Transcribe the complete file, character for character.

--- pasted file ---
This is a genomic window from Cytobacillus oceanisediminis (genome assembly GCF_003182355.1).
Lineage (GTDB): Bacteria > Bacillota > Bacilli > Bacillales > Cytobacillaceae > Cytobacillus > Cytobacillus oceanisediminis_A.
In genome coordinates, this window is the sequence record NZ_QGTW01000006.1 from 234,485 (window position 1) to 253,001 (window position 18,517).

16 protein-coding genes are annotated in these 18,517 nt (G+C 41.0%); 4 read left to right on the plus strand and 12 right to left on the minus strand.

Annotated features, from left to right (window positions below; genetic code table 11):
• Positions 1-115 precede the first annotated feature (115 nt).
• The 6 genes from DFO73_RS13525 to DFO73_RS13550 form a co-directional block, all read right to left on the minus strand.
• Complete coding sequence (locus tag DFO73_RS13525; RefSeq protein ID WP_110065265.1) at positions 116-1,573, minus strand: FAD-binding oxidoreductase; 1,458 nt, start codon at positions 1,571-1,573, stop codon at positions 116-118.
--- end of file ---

This is a genomic window from Cytobacillus oceanisediminis (genome assembly GCF_003182355.1).
Lineage (GTDB): Bacteria > Bacillota > Bacilli > Bacillales > Cytobacillaceae > Cytobacillus > Cytobacillus oceanisediminis_A.
In genome coordinates, this window is the sequence record NZ_QGTW01000006.1 from 234,485 (window position 1) to 253,001 (window position 18,517).

16 protein-coding genes are annotated in these 18,517 nt (G+C 41.0%); 4 read left to right on the plus strand and 12 right to left on the minus strand.

Annotated features, from left to right (window positions below; genetic code table 11):
• Positions 1-115 precede the first annotated feature (115 nt).
• The 6 genes from DFO73_RS13525 to DFO73_RS13550 form a co-directional block, all read right to left on the minus strand.
• Complete coding sequence (locus tag DFO73_RS13525; RefSeq protein ID WP_110065265.1) at positions 116-1,573, minus strand: FAD-binding oxidoreductase; 1,458 nt, start codon at positions 1,571-1,573, stop codon at positions 116-118.